Clearview’s customers include law enforcement agencies, such as the RCMP, and others in various jurisdictions. Clearview markets its tool as a service that allows law enforcement agencies to quickly identify people of interest. According to the report, Clearview has scraped billions of images and created biometric identifiers for tens of millions of Canadians, including children.
Speaking as one voice, the commissioners issued the report under each of their respective enabling statutes:
- Canada’s Personal Information Protection and Electronic Documents Act;
- Quebec’s Act Respecting the Protection of Personal Information in the Private Sector, and Act to Establish a Legal Framework for Information Technology;
- British Columbia’s Personal Information Protection Act; and
- Alberta’s Personal Information Protection Act.
The main issues considered in the report were:
- whether the federal and provincial commissioners had jurisdiction to consider the issue;
- whether Clearview was required to obtain consent for its treatment of personal information, and if so, whether it did; and
- whether Clearview treated personal information for a reasonable purpose.
Regarding jurisdiction, Clearview took the position that the provincial and federal privacy commissioners did not have jurisdiction over Clearview because it was located outside of Canada and did not target Canadians but rather collected information indiscriminately.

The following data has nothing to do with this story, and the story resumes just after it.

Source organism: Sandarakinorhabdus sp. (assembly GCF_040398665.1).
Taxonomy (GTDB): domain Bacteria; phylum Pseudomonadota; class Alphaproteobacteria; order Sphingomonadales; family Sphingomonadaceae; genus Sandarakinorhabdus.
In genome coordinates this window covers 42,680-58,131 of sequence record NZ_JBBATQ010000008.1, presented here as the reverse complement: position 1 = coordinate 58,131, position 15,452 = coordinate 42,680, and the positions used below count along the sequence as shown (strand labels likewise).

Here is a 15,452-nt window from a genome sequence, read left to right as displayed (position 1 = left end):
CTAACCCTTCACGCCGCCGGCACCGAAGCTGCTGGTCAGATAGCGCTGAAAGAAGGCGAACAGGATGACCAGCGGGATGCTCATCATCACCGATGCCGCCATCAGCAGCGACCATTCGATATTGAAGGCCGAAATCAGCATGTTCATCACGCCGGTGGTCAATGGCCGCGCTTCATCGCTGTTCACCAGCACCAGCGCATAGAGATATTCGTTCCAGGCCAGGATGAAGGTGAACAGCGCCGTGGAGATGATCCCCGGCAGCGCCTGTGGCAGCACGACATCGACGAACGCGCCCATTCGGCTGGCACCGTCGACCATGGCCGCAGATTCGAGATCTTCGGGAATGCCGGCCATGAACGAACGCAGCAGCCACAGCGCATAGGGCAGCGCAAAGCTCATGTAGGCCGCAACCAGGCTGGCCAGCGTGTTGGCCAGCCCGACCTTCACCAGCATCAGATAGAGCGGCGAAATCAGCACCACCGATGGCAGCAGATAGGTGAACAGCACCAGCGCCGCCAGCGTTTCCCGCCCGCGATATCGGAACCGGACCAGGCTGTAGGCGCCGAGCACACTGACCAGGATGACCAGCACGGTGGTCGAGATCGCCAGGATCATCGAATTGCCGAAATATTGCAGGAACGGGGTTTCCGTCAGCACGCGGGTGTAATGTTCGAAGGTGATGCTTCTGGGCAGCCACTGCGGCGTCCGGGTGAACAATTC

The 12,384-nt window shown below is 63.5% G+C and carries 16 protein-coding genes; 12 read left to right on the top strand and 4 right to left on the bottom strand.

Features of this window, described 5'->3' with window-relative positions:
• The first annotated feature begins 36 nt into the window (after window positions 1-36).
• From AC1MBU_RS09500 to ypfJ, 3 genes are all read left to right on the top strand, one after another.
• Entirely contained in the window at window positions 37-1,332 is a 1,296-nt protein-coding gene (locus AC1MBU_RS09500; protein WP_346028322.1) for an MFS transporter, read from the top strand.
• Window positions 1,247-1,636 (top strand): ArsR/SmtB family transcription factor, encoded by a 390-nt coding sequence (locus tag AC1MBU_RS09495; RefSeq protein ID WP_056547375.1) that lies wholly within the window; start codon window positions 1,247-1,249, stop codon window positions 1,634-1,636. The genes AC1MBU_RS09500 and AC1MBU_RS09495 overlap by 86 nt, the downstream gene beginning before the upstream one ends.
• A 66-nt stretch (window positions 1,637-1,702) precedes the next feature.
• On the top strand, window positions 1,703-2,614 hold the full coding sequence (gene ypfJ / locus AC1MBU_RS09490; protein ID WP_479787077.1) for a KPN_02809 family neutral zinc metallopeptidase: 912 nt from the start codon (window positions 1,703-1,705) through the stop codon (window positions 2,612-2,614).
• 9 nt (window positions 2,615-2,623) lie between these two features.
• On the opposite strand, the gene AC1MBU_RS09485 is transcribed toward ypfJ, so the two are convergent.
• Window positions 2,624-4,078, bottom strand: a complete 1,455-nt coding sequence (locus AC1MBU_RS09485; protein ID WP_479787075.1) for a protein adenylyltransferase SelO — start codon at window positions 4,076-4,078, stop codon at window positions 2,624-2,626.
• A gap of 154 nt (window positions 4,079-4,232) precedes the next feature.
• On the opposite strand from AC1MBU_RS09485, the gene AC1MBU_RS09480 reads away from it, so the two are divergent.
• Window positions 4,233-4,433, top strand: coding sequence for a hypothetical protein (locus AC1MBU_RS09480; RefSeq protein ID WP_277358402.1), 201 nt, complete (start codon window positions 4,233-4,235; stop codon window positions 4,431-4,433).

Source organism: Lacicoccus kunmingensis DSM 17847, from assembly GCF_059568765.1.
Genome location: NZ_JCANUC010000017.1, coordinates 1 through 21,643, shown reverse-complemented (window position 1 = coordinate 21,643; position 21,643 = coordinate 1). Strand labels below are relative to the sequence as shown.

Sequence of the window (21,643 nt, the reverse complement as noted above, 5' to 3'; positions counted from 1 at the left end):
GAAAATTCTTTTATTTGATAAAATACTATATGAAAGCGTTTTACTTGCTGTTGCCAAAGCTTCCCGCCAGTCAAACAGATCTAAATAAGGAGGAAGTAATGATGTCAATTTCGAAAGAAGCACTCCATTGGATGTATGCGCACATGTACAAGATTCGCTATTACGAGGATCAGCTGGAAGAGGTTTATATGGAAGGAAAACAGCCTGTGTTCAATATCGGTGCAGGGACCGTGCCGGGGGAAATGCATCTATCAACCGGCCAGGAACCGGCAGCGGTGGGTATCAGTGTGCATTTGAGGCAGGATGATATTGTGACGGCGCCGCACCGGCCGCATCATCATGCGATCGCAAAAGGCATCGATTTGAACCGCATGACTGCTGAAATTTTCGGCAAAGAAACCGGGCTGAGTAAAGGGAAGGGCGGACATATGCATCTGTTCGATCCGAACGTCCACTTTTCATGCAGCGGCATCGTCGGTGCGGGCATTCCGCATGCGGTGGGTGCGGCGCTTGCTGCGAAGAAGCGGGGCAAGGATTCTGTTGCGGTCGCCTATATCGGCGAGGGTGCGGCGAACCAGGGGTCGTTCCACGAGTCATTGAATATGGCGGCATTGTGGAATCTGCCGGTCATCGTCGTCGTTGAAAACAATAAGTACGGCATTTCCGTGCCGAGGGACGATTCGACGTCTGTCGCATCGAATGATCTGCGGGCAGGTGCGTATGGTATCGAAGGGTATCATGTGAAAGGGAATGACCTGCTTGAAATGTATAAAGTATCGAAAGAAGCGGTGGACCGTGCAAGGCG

The report rejected Clearview’s argument, holding that Clearview “actively marketed its services to Canadian organizations [and] publicly declared Canada to be part of its core market in statements to the media and its own promotional materials.” The report also noted that Clearview provided services to the RCMP and other Canadian law enforcement entities, on both paid and free-trial arrangements. That Clearview “collects images without regard to geography does not preclude [the federal privacy commissioner’s] jurisdiction when a substantial amount of its content is sourced from Canada.”
On the matter of provincial jurisdiction, the report states that “Clearview’s activities fall under the jurisdiction of both the [federal commissioner and those of] the provinces” because: